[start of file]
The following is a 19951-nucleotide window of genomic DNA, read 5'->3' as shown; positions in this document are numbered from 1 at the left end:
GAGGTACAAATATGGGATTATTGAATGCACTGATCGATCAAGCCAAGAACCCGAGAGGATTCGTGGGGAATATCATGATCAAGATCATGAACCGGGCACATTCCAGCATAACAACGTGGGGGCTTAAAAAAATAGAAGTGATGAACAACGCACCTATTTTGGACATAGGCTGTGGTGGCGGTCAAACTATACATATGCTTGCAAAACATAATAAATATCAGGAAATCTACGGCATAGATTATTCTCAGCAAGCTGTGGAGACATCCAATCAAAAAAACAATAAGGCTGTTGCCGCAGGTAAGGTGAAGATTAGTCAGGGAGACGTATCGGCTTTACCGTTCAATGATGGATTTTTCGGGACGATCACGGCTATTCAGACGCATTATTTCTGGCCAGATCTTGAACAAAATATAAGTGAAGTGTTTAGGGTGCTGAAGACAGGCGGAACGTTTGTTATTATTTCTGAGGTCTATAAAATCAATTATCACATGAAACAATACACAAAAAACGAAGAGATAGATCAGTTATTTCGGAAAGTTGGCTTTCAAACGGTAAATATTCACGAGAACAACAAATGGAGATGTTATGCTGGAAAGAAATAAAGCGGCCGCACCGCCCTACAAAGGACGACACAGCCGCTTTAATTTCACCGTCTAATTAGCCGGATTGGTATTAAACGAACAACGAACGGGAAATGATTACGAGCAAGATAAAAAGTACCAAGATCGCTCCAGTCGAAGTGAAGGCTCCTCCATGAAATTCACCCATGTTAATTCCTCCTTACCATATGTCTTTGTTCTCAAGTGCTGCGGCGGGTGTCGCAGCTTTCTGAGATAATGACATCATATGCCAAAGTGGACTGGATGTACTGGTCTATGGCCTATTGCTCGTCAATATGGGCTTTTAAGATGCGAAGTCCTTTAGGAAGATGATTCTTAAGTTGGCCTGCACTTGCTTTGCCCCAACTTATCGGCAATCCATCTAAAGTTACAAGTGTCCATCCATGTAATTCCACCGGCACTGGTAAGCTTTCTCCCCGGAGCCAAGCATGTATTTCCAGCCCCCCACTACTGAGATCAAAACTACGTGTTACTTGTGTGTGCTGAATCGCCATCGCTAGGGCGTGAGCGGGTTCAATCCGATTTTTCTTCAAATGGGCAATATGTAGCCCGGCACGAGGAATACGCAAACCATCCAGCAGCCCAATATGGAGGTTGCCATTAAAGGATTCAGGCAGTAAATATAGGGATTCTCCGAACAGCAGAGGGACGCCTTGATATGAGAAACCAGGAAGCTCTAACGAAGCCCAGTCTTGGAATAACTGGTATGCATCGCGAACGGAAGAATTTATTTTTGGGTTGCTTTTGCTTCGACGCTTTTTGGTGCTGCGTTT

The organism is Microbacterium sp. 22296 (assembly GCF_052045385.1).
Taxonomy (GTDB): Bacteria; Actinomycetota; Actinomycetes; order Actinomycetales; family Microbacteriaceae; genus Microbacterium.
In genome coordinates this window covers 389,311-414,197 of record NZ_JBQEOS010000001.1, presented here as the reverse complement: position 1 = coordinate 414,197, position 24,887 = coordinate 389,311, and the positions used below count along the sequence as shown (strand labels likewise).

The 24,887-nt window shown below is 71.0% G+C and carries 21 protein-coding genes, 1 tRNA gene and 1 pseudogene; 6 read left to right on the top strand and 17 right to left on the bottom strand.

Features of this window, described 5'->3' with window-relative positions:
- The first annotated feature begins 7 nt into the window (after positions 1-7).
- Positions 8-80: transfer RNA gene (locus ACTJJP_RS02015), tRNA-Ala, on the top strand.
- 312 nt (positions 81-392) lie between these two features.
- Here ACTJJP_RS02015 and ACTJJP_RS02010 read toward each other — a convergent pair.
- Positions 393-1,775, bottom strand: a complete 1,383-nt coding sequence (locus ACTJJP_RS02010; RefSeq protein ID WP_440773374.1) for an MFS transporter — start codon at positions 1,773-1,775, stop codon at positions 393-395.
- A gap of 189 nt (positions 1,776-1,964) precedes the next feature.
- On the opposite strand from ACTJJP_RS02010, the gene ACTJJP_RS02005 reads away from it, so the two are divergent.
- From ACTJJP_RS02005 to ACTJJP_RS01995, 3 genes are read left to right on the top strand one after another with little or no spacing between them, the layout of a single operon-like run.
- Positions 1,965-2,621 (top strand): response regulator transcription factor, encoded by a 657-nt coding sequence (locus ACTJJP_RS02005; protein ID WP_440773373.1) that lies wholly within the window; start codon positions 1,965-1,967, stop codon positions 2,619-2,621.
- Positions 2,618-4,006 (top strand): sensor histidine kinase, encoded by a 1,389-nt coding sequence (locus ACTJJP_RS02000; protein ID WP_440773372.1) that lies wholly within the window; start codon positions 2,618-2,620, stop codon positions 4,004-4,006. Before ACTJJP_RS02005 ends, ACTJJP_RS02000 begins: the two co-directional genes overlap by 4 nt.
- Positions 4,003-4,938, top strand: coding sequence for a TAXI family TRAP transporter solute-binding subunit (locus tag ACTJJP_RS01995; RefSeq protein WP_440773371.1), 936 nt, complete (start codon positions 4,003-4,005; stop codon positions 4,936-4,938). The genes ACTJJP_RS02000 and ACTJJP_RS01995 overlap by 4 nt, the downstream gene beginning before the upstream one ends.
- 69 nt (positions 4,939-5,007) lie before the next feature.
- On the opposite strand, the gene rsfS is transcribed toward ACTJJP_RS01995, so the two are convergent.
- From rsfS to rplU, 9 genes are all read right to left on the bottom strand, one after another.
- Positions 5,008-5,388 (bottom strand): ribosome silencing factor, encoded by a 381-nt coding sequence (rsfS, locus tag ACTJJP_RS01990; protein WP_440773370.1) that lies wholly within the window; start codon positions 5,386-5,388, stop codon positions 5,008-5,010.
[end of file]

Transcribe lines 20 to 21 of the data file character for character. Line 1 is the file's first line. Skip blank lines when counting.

- On the opposite strand, the gene rsfS is transcribed toward ACTJJP_RS01995, so the two are convergent.
- From rsfS to rplU, 9 genes are all read right to left on the bottom strand, one after another.